Construction for the projects that lay the groundwork for the SR-11/Otay Mesa East POE Corridor Project began in October 2013, when work on the first segment of SR 11 began.

Aerial photo of two freeway overpasses at the Otay Mesa East construction site
The Otay Mesa project built three new freeway connections between State Route 125, SR 905 and SR 11.

Transportation links mostly complete

Most of the transportation facilities are now nearing completion. Upcoming projects include site preparations, new utility services and utility relocations, bridging documents for the design and construction of the new port entry, and a California Highway Patrol commercial vehicle enforcement facility to be maintained by Caltrans. The anticipated completion date is September 2024.

Photo of many people wearing Caltrans hard hats, standing on an overpass at the Otay Mesa East construction site.
At the project site, Caltrans project staff provided a description of construction underway to then-CalSTA Secretary David Kim and the Mexican federal delegation.

Caltrans staff designed and constructed all roadway facilities associated with this point of entry, which pulled in 74 Caltrans employees, 29 consulting firms, and about 70 contractors’ personnel on any given day. These facilities include:

  • The new State Route 11, which will provide direct access to the new port of entry.
  • Three new freeway connections between SR 125, SR 905 and SR 11.
  • A Border Wait Time Detection System, which will provide live information on wait status at other ports of entry in the region so travelers can make informed decisions on their routes.
  • The new CHP enforcement facility, which should decrease wait times and improve secure border crossings for commercial vehicles.
  • A new diverging diamond interchange, which should relieve truck traffic from the existing CHP enforcement facility and is the second of its kind in California.

These unique features of the SR-11/Otay Mesa East project are predicted to decrease peak wait times for border crossers by 50 percent upon opening of the port of entry, improve environmental sustainability by mitigating greenhouse gas emissions related to border delays, and generate approximately $1.8 billion in economic gains. It’s also estimated that the new port of entry, by helping unkink a major supply chain obstacle, will save more than 16,000 jobs by 2025, and will ultimately provide an overall cost/benefit ratio of 10-to-1.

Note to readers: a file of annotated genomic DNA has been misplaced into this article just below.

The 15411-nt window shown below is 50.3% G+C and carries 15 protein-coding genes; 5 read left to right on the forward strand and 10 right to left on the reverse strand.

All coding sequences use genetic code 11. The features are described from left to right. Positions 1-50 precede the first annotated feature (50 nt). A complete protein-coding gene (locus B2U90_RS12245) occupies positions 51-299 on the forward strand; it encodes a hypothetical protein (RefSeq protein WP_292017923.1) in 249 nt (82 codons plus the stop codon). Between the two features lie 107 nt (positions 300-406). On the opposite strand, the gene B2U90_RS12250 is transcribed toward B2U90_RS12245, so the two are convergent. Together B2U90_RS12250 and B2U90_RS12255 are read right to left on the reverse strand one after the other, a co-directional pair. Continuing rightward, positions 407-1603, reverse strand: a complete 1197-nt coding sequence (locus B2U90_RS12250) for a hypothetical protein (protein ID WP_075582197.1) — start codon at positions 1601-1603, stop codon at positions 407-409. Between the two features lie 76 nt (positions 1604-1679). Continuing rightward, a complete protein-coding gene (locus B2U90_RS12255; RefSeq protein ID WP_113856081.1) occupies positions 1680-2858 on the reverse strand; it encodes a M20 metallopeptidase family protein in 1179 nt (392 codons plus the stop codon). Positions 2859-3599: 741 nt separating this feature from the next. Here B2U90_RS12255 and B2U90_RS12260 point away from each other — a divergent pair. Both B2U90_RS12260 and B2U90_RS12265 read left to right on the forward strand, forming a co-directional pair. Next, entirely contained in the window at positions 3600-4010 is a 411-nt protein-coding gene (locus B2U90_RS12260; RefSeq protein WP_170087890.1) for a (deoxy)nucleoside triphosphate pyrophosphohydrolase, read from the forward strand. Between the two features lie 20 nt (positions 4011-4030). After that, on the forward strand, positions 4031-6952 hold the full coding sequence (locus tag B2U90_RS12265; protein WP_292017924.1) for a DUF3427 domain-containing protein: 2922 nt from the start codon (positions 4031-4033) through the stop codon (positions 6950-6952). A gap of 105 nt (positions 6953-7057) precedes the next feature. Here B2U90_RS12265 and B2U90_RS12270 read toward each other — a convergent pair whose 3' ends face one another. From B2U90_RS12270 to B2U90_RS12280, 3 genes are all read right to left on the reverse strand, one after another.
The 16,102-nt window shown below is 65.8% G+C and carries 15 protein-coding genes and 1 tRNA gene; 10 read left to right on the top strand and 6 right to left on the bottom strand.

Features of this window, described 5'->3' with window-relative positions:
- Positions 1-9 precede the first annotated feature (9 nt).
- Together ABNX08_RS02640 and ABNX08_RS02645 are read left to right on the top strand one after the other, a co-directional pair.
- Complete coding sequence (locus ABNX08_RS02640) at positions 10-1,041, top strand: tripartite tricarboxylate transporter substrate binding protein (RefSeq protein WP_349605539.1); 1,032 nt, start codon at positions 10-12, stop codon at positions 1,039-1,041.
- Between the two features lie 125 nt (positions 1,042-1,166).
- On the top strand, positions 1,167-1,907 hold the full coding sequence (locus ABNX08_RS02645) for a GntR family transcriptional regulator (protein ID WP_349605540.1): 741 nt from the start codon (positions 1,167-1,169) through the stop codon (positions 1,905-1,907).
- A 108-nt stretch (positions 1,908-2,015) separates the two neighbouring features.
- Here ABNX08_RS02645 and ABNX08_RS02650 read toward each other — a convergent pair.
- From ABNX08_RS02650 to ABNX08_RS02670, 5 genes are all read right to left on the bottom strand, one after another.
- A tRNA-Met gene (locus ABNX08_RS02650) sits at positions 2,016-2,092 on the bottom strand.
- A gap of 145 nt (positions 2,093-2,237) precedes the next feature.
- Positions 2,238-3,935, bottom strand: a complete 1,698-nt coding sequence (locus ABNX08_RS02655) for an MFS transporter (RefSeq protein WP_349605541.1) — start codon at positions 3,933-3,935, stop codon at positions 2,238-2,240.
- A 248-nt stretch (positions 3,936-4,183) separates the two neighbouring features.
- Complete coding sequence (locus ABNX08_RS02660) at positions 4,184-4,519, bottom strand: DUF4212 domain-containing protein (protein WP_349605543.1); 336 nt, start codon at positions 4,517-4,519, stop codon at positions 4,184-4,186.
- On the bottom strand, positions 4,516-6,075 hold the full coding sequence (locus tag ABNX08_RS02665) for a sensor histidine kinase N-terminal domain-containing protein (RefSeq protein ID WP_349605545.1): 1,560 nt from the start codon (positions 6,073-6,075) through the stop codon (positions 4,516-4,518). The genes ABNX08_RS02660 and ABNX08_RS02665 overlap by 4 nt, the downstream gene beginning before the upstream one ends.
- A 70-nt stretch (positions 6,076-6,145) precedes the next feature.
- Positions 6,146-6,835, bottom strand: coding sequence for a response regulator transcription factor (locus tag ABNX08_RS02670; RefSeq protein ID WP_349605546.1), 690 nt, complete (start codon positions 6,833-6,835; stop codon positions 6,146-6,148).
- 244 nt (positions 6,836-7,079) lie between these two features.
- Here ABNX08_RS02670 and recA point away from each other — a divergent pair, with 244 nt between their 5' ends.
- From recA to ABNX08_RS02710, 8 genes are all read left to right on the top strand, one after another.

Less waiting in line = Cleaner air

In addition to decreasing border wait times, the project’s integrated operations system also should cut down emissions from idling traffic. Today, border delays at California-Baja California land ports of entry produce an average of 457 metric tons of carbon dioxide emissions daily.

According to a recent analysis, carbon dioxide levels will drop by 22 percent between 2016 and 2035, supporting federal, state, and environmental justice goals and improving regional air quality.

The SR 11/Otay Mesa East project has received strong financial backing from the state of California. The project is funded through federal, state, and local sources.

About 40 percent of the secured project funding, totaling nearly $600 million, comes from Senate Bill 1’s Trade Corridor Enhancement Program, and the State Highway Operations and Protection Program (SHOPP). In October 2021, the California Transportation Commission allocated $24.9 million in federal Coordinated Border Infrastructure Funds toward construction of the project.

The Otay Mesa East POE will be the first national border crossing project to incorporate dynamic tolling based on congestion, which is intended to allow reliable and predictable border crossings with an average wait time goal of 20 minutes.

Otay Mesa East Port of Entry will reduce Emissions

A binational partnership

The project has been a prototype of binational coordination, with jointly developed studies on traffic and revenue, traffic approach management on both sides of the border, and dynamic tolling. An example of this cooperation came in June 2021 when the state of California, local partners, and the Mexican federal agencies signed a Memorandum of Understanding outlining major milestones and goals of the project, such as toll sharing, mirrored intelligent transportation systems, and opening date of late 2024 for both countries.

Caltrans District 11, along with SANDAG, has been responsible for the project inception and continuity, working with Mexican government as well as with federal agencies that include the U.S. Department of Homeland Security, U.S. Customs and Border Protection, Federal Highway Administration, the Federal Motor Carrier Safety Administration and General Services Administration, as well as coordinating with multiple state and local agencies.

Source: Caltrans Regional District 11.